New Driving Laws in New York
Update for 2012 Move Over Law Expanded
As of January 1, 2012, the law was expanded requiring drivers to move over and pull to the side of the road for any vehicle flashing amber lights, including tow trucks, highway crews and other emergency vehicles. This is in response to a tragedy that occurred in Cattaraugus County, when Kevin Woloszyn was driving on Interstate 90 when his truck broke down. Todd Young, the tow truck driver who responded to the call was killed when a tractor-trailer hit him as he was loading the disabled vehicle.
When to Move Over For Emergency Vehicles
As of January 1, 2011, the move over law went into effect requiring New York motorists to slow down and move over when passing an emergency vehicle that is stopped on the shoulder of a multi-lane road or highway. Drivers on single lane roads must slow down and proceed with caution. Violators will be fined $275 and receive two points on their driver's license. The Ambrose-Searles Move Over Act was named after two law enforcement officers who were killed after being struck by passing vehicles. Onondaga County Deputy Sheriff Glenn Searles and State Trooper Robert Ambrose both lost their lives while responding to roadside emergencies.
Current New York Distracted Driving Laws
While new legislation is underway in the State Capital, the current laws for distracted driving in New York are as followers: Drivers are required to use a hands-free device while talking on a cell phone. Text messaging is banned for all drivers and will be cited as a secondary offense. Taxi cab drivers in New York City are prohibited from using any cell phone device. The current penalties are fines ranging from $100 top $150 and two points on the person's driver's license. Drivers who get 11 points within an 18-month period will have their license suspended by the Department of Motor Vehicles (DMV).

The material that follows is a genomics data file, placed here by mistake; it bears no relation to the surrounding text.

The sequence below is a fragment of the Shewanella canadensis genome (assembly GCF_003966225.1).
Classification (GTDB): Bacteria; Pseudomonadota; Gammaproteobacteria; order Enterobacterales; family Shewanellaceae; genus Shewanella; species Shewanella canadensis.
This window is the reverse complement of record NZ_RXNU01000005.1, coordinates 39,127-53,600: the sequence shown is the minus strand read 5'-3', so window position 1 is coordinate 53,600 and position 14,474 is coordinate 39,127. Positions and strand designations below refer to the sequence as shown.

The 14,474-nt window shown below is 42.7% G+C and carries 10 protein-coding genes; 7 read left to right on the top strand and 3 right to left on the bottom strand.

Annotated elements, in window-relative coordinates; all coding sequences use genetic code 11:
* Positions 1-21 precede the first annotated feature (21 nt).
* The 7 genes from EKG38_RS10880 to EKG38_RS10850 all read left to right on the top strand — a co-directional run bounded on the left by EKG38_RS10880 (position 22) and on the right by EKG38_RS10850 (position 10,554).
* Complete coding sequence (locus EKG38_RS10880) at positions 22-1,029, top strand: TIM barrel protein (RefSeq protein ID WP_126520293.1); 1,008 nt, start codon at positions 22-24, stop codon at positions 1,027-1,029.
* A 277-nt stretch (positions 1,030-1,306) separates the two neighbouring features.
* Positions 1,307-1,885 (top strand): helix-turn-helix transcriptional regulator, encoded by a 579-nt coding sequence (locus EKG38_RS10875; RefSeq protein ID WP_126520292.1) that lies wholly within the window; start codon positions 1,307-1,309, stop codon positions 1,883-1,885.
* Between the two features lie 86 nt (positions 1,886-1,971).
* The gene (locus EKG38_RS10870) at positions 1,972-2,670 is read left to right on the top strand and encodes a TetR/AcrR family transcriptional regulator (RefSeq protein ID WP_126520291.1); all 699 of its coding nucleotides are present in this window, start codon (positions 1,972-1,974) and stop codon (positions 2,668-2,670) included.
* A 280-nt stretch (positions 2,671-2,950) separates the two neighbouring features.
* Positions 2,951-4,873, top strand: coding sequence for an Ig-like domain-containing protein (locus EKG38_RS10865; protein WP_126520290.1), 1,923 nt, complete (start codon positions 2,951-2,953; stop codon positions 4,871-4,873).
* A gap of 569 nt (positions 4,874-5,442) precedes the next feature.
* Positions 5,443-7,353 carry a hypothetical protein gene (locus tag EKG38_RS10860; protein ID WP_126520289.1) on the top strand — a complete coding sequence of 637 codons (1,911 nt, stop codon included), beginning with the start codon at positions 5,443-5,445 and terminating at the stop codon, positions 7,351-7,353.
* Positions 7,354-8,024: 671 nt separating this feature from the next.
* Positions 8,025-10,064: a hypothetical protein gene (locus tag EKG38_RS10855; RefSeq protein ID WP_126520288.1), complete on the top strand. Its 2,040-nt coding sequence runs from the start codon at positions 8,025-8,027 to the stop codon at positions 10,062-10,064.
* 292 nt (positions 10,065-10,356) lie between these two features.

Texting While Driving Proposed Legislation New York Governor Andrew Cuomo has proposed new legislation that would upgrade distracted driving to a primary offense. Under the current law, drivers can only be cited for texting while driving if they committed an additional violation, such as speeding. Both the Assembly and Senate approved the measure and it has been sent to the Governor's office for disposition. Senate Bill 998b This proposed legislation would remove the secondary enforcement restriction for texting while driving. The penalties would include a fine of up to $150 and two points against the driver's license. Assembly Bill 4514 This seeks to prohibit using a video device that displays pre-corded programming unless the screen is located behind the driver's seat.
The legislation is primarily aimed at DVD players and does not include GPS and navigational device screens. When to Hire a Lawyer For Moving Violations While some drivers may not be aware of the new move over law, police are employing tactics to entrap motorists. They have reportedly parked police vehicles on the side of the road with lights flashing while waiting for motorists to violate the law. Drivers are only required to move over in real emergency situations. If you have been issued a move-over ticket, contact a New York attorney who specializes in defending against these violations.